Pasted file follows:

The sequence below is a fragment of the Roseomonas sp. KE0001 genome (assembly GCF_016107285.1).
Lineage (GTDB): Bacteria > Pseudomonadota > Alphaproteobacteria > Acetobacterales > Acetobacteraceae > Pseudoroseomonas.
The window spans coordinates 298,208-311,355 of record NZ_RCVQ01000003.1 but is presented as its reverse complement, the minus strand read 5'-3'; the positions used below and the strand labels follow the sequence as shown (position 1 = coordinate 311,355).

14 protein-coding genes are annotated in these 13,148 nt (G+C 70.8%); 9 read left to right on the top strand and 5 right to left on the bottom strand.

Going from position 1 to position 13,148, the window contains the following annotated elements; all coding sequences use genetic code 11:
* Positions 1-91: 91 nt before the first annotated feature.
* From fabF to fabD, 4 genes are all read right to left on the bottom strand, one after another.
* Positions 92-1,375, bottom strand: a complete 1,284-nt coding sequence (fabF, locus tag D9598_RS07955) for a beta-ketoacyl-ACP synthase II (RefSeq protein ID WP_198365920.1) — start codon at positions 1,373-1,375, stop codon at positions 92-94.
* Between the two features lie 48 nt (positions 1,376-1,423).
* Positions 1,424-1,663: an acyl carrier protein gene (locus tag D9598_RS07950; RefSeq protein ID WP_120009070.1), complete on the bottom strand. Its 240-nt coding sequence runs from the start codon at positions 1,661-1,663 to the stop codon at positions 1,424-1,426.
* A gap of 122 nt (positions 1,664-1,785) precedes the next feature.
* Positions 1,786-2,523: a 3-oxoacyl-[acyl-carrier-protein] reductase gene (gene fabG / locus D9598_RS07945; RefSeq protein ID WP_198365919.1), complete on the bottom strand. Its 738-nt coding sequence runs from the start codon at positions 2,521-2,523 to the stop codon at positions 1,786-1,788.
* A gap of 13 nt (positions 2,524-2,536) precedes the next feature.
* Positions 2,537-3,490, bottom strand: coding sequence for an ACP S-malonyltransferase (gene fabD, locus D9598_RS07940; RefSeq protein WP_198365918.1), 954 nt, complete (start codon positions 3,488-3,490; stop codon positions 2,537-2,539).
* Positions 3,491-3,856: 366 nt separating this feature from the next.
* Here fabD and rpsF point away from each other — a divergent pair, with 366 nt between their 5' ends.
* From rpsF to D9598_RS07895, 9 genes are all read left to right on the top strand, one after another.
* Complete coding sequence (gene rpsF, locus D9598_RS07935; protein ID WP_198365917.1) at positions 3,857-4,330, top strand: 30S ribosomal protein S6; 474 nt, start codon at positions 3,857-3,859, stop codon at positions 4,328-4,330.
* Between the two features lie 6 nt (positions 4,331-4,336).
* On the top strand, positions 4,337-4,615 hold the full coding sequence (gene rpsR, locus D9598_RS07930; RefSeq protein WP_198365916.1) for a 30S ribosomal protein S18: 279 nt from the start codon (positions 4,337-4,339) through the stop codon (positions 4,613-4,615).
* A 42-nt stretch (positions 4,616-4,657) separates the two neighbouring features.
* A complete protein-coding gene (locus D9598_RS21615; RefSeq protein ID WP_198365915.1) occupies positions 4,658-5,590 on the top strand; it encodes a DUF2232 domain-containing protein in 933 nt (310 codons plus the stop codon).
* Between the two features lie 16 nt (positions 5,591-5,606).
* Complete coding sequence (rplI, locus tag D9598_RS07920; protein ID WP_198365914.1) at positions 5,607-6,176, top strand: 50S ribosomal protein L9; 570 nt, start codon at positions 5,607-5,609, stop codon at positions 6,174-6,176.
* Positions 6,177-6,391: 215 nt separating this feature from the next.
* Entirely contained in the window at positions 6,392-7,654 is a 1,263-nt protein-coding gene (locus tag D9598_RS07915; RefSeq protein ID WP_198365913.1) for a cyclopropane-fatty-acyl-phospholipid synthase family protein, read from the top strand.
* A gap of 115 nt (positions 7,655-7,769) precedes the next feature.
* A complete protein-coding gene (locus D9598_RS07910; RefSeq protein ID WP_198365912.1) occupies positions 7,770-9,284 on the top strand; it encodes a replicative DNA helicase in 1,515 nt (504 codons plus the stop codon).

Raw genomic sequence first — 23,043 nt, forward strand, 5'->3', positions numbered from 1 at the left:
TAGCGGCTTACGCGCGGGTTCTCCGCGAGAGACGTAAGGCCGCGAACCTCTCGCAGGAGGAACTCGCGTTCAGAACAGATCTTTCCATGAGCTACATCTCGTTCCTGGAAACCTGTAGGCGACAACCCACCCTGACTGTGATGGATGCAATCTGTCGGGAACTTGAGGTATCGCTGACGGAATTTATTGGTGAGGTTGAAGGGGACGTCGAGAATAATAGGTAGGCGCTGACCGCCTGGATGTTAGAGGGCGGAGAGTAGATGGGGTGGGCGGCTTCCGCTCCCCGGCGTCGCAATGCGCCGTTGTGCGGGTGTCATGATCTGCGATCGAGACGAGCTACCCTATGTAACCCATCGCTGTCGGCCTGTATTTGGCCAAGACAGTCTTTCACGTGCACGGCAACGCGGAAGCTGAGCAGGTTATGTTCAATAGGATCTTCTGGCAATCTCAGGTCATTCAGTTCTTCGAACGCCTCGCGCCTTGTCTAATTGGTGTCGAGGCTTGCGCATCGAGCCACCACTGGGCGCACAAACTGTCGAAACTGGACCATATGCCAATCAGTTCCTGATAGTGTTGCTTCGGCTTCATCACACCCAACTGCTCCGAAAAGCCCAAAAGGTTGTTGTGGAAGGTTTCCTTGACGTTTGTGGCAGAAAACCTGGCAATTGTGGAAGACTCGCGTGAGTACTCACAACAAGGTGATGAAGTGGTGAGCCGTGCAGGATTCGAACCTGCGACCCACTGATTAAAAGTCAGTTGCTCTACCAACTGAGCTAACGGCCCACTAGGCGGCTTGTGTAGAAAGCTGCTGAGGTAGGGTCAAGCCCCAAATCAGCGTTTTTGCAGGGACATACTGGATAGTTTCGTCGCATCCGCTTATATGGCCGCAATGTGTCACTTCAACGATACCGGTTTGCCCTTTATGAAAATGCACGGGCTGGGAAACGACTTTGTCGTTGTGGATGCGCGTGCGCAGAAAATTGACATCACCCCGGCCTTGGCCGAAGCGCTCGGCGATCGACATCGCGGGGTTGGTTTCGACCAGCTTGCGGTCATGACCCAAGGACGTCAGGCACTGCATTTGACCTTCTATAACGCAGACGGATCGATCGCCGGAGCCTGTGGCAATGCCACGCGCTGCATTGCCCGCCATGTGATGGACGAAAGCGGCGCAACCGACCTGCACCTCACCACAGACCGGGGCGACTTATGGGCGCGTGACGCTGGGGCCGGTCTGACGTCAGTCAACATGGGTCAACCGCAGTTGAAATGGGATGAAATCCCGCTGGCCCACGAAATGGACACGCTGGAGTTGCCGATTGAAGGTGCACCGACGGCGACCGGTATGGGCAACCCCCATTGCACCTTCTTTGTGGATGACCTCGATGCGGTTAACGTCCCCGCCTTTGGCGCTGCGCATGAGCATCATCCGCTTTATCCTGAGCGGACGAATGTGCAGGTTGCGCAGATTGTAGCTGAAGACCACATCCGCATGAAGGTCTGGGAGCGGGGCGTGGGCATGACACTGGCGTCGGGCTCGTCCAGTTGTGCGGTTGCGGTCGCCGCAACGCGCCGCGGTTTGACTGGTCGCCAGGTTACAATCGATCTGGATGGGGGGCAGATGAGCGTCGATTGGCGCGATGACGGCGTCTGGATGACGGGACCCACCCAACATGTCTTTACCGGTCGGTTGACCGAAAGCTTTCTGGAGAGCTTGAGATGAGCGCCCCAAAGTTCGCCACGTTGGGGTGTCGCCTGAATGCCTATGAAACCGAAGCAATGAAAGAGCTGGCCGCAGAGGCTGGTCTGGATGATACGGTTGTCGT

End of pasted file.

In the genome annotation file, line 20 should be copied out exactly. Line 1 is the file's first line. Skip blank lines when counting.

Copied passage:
* On the top strand, positions 4,337-4,615 hold the full coding sequence (gene rpsR, locus D9598_RS07930; RefSeq protein WP_198365916.1) for a 30S ribosomal protein S18: 279 nt from the start codon (positions 4,337-4,339) through the stop codon (positions 4,613-4,615).